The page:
Thus, the US concentrated on strengthening the “independence” of the Central Asian states and developing access routes for them to the world market bypassing Russian territory, which meant, plainly put, getting them to move out of Moscow’s orbit. In sum, by the second half of the 1990s, the first stirrings of the great game had begun to appear.
When I took up the diplomatic assignment in Tashkent in 1995, Uzbekistan was well on the way to become the principal theatre where a Russian-American struggle for influence was playing out. The US pampered the vanities of the mercurial Uzbek leader President Islam Karimov who staunchly believed in his country’s destiny as a regional power, and played on his calibrated distancing from interdependency with Russia. The US also could tap into the tensions between Moscow and Tashkent over the Tajik civil war (1992-1997), which ended finally with the joint Russian-Iranian initiative, much to the discomfiture of Washington.
Russia was hard-pressed to push back at the US, given the lack of resources and the overall political disarray in Moscow at that time. But Moscow could count on the Soviet-trained elite who were largely running the Central Asian states, who empathised with Russia. For the Central Asian elites, Moscow still remained the metropolis. Besides, the Soviet era supply chain, energy ties, Russian media, Central Asian migrant workers in Russia, etc. also worked to Moscow’s advantage. Under the trying circumstances, the Russian diplomats did rather well in Tashkent and other Central Asian capitals to shore up Moscow’s influence in the steppes.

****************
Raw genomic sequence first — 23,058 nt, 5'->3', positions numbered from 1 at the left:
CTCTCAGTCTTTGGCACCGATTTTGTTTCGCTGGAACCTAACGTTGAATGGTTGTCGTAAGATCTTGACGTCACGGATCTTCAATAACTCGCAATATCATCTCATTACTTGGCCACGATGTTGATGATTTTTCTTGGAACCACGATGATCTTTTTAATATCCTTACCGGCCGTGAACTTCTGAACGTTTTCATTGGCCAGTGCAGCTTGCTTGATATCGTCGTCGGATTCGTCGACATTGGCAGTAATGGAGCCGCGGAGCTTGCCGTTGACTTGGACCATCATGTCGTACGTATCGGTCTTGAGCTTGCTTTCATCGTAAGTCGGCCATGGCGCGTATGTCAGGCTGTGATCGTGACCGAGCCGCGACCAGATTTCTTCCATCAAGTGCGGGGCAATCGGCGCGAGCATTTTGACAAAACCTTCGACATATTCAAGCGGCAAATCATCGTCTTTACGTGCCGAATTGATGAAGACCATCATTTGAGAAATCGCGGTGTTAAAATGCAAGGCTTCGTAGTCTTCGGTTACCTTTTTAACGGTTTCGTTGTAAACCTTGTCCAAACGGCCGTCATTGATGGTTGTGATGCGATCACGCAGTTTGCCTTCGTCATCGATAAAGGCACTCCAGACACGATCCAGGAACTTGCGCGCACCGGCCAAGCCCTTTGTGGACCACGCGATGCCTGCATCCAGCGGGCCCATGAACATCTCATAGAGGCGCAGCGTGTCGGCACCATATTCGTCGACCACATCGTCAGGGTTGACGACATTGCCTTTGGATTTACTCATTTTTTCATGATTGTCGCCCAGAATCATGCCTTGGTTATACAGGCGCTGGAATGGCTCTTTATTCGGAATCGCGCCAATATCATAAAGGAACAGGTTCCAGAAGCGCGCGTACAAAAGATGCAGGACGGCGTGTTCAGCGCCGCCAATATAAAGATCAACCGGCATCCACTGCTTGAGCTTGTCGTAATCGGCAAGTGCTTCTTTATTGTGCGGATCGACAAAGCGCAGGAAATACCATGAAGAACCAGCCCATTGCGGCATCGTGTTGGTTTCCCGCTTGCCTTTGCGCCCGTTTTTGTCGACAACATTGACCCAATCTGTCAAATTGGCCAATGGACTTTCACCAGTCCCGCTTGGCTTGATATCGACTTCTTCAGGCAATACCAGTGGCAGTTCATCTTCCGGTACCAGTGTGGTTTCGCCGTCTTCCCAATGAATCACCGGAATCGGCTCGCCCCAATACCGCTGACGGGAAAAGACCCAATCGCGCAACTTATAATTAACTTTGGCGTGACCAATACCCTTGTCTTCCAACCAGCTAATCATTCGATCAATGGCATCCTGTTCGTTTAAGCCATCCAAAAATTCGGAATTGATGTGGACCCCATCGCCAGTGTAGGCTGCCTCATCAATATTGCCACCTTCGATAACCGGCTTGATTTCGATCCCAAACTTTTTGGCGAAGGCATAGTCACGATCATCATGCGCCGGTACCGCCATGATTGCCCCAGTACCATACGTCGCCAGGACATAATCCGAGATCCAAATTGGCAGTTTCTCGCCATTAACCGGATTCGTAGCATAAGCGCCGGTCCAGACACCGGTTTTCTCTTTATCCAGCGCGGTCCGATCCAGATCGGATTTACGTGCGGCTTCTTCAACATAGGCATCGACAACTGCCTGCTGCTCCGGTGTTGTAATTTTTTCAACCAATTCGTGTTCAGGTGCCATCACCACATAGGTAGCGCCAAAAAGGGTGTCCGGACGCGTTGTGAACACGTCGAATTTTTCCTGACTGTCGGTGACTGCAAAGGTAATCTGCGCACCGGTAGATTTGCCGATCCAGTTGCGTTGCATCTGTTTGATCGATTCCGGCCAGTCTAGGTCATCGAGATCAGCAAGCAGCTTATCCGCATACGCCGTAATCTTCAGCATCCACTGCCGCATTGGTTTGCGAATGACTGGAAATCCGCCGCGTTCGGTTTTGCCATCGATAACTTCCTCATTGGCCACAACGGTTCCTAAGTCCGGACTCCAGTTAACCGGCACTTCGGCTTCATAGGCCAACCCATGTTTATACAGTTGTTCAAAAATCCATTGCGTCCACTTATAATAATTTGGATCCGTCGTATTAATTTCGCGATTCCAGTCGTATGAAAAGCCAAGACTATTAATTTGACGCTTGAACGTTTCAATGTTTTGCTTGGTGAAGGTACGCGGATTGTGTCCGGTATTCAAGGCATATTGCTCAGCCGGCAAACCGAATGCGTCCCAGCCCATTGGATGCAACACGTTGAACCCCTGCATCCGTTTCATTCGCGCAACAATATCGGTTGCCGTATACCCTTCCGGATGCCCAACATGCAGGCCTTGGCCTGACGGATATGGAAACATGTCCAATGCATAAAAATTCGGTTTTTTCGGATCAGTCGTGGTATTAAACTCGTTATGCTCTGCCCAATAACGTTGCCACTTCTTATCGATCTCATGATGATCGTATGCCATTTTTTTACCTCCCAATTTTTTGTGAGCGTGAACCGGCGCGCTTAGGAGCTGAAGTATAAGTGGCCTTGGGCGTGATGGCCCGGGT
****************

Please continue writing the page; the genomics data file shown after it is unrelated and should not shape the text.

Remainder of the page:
Toward the second half of the 1990s, however, the international environment began changing dramatically which impacted the regional security situation in Central Asia. The debate in Washington and the NATO allies in Europe over the alliance’s eastward expansion into the territories of the former Soviet Union had commenced by the mid-1990s — incredibly enough, within four to five years of the dissolution of the Soviet Union in a cynical abandonment of of the western assurances held out to Mikhail Gorbachev that the alliance would never expand eastward toward Russian borders after th disbandment of the Warsaw Pact in a post-cold war setting in Eurasia.
By 1999, in the face of furious Russian opposition, Poland, Hungary and the Czech Republic were admitted as NATO members. This was followed by another NATO expansion with the accession of seven Central and Eastern European countries — Bulgaria, Estonia, Latvia, Lithuania, Romania, Slovakia and Slovenia. These nations were first invited to start talks of membership during the 2002 Prague summit and joined NATO shortly before the alliance’s 2004 Istanbul summit.
By the second half of the 1990s, the US had already begun co-opting the Central Asian states to enter into partnership agreements with the NATO under the high-sounding rubric Partnership for Peace. The US agenda was to weaken and undermine the Russia-led collective security system in Central Asia.